Baghdad Wedding (Soho Theatre) is the first play by the London based Iraqi scientist/academic Hassan Abdulrazzak, which ultimately gives short shrift to the American presence in his native land. This play uses several styles (first person and third person perspectives, and flashbacks amongst them), which mainly work because of artistic director Lisa Goldman’s well executed production on a functional multi level set. The play centres on Salim and the circumstances around the wedding of the title. It is a tale of moral hypocrisy, sexuality (particularly the differences between Iraq and London), the brutalities of war, the cyclical nature of occupation and insurgency, and good old fashioned love (which can feel a tad bolted on).
Matt Rawle plays Salim, a charming but arrogant bisexual Iraqi studying medicine in London and living it up with the Arab intelligentsia and other privileged young Iraqi’s. Marwan (Nitzan Sharron) is his rather straight laced best friend, an engineering student and fellow Iraqi; he becomes our narrator for much of the play, though the story never quite becomes his own (belonging to his more glamorous friend). Alternating between their student days in 1998 and post-invasion Baghdad in 2004-05, we see the events of the late 1990’s as a background to the more important and complicated events of 2004-05. Sometime before the war Salim has had published a controversial novel featuring copious gay sex, which naturally makes him a somewhat controversial figure back in Baghdad. He returns to the city in 2004, ostensibly to get married (but also show his faith in the US/UK invasion, which he had approved of from a distance). His wedding party is mistakenly attacked by a US helicopter and he is presumed dead, along with his unseen bride. Actually Salim survives and is captured by an insurgent group in the hope of a future ransom form his wealthy family. In turn these insurgents are attacked by US forces who capture and brutally interrogate Salim as a possible terrorist. He endures far worse treatment at the hands of his American captors than his Iraqi ones, although the latter were considerably more likely to eventually kill him if they didn’t get their way (despite letting him read the Koran). The Americans are portrayed as ignorant brutal bullies, their authority simply stemming from the fact that they are there and they have the biggest weapons, certainly not in pursuit of a just cause or the betterment of Iraq. After his eventual release, Salim graphically describes the sexual torture that he would like to visit upon his American interrogator. I’m sure this is supposed to show Salim as a man cracked by terrible circumstances, but it was still horrifying for him to have conceived of it.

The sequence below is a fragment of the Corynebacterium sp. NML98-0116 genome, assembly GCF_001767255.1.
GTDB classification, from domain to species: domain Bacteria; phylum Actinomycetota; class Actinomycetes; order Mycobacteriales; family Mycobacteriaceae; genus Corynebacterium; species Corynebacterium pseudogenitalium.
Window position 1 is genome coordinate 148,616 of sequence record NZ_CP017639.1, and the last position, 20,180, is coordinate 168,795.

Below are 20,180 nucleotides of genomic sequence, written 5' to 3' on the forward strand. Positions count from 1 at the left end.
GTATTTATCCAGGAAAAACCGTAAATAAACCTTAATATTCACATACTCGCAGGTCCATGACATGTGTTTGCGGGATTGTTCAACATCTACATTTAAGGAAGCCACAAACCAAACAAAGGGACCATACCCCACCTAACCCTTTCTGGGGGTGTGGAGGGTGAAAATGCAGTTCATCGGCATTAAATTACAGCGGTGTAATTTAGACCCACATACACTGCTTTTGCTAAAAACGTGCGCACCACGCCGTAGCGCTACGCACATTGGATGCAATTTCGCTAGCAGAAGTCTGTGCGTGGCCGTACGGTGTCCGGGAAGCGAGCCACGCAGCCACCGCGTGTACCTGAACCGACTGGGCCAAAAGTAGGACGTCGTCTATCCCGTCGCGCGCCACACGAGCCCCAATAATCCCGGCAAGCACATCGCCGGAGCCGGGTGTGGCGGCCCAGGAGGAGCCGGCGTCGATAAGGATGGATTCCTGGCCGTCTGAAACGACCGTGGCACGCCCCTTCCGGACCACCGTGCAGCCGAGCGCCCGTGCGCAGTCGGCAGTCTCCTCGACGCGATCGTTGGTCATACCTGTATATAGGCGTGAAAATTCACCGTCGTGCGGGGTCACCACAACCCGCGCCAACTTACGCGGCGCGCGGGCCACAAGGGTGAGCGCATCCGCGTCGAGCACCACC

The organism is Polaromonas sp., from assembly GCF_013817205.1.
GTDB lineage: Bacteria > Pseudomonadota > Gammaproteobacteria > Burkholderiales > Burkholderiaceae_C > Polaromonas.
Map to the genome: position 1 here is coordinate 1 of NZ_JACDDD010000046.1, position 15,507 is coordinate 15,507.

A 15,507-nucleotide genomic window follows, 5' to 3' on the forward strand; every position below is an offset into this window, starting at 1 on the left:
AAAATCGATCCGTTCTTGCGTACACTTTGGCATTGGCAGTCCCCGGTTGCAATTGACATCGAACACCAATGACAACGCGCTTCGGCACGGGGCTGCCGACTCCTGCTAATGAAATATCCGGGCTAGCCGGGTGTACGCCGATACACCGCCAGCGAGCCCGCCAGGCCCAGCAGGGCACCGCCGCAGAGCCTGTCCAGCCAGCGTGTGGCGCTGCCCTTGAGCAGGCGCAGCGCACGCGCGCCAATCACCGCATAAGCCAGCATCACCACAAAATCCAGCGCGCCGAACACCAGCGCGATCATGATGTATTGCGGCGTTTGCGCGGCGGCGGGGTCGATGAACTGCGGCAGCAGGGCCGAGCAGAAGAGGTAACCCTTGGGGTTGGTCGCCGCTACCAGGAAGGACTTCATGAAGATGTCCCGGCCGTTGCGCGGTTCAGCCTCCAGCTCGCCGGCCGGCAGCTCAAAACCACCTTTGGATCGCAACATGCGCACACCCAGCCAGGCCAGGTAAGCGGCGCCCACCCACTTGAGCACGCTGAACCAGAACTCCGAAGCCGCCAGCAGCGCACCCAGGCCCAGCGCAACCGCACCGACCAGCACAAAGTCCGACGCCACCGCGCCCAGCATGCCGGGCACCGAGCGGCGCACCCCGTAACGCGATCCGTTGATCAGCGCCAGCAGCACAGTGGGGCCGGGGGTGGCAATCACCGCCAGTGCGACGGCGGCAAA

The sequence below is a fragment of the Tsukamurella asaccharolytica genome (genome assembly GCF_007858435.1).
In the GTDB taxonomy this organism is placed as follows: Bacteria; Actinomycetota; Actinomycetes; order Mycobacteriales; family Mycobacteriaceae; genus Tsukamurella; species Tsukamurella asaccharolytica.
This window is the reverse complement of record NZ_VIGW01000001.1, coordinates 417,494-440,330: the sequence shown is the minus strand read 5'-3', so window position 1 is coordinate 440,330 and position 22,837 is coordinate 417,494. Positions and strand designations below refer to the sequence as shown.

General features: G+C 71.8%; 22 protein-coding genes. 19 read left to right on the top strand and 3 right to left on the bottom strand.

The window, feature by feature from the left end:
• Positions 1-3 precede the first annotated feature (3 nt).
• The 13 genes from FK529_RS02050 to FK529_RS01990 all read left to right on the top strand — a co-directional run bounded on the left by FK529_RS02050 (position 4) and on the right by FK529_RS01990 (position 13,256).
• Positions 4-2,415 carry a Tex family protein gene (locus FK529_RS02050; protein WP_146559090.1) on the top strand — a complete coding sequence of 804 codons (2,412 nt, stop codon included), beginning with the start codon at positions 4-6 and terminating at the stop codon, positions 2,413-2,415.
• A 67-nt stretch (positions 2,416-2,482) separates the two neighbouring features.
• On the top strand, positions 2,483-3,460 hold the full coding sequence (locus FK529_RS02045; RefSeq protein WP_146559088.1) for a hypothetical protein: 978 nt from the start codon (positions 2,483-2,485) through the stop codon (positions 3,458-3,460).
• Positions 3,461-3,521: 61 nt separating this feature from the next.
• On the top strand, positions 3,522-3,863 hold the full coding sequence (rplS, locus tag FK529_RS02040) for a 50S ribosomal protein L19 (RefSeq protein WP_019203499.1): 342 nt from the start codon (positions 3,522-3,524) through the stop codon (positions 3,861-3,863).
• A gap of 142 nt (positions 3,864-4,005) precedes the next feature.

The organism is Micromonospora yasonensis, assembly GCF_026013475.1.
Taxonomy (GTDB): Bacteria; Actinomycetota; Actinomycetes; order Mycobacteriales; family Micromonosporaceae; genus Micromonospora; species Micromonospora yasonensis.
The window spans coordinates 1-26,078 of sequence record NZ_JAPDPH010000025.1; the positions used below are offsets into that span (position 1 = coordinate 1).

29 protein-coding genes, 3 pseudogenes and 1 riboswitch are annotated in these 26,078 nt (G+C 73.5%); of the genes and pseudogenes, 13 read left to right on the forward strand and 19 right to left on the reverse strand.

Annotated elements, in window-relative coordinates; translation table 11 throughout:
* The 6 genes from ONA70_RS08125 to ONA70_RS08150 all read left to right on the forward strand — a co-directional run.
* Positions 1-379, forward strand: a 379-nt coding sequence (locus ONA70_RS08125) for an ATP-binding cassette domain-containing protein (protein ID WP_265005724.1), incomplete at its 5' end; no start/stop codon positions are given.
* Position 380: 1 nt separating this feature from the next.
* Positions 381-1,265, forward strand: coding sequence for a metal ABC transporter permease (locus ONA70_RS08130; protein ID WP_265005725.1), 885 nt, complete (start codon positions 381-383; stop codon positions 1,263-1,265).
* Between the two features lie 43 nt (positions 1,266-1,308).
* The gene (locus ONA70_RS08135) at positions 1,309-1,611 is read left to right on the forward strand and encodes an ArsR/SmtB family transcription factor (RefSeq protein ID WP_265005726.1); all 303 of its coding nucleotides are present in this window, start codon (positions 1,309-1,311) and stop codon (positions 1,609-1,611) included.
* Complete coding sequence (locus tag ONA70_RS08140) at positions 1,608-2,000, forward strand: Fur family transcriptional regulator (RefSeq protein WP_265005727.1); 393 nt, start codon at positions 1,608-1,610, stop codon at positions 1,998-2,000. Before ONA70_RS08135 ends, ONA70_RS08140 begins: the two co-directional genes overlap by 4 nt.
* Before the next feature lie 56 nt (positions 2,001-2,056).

His initial support for the war (with some caveats), turns into furious opposition when he is personally affected by torture and the death of many of his friends and family. I didn’t see this as some great moral awakening from supporting invasion to opposing what he now saw as occupation, but the natural reaction to murder and degrading treatment (I didn’t think his previous position was immoral or wrong in the first place). Earlier in the play he had dismissed the abuses at Abu Ghraib as nothing compared to what was going on there before the Americans took it over. The fact is that if Salim had been held in one of Saddam’s prisons, his prognosis would have been far grimmer than with the Americans. This is moral relativism, I know, but it is also true. It does not excuse any abuse or torture ever, but it is the kind of reasoning that the vast majority of people use in their everyday lives but in a drastically more banal way (or indeed a real way that people can judge the changes between regimes in places like Iraq; ‘will I get shot on the street corner?’, ‘will the interrogator kill me?’, a beating for an innocent man or woman would be better that murder, but still nowhere near right)
The representation of the insurgents is also very interesting. They are killers, but always with some kind of personal justification, an often emotional call to violence that conversely immunises their emotions when it comes to other people’s lives, the great cause worth fighting, dying, or killing for. Salim is nothing to them; they hold him simply for his financial value. He asks one of them if he can see that waging war against the Americans might make them stay longer, the man can’t see merit in this argument (the innocent who are killed will go to paradise and the guilty will be despatched to hell is his general message). I can see that these men aren’t fighting for their country or co-religionists either, they are fighting for their particular sectarian vision of Iraq, they will kill Americans and then fellow Iraqis to get their way. It really is an intractable situation, a situation that strangles the hopes of Salim and those who thought a post Saddam Iraqi could work.
Some of the acting can veer towards the ‘over demonstrative Arab’ school, but most of the performances are very good, particularly Rawle, Sharron, and Shirine Saba as Luma a fellow ex-pat student friend of the two men, who becomes an heroically struggling doctor in Baghdad, and loved is by both of them (she marries Slalim eventually, which makes me feel very sorry for the faithful Marwan).
The events in Baghdad Wedding do stretch the limits of credulity at times, but who can say what can and can’t happen in the crazy mess that is modern Iraq? This is however a very interesting play, not perfectly written, which raises myriad issues, and has some great performances.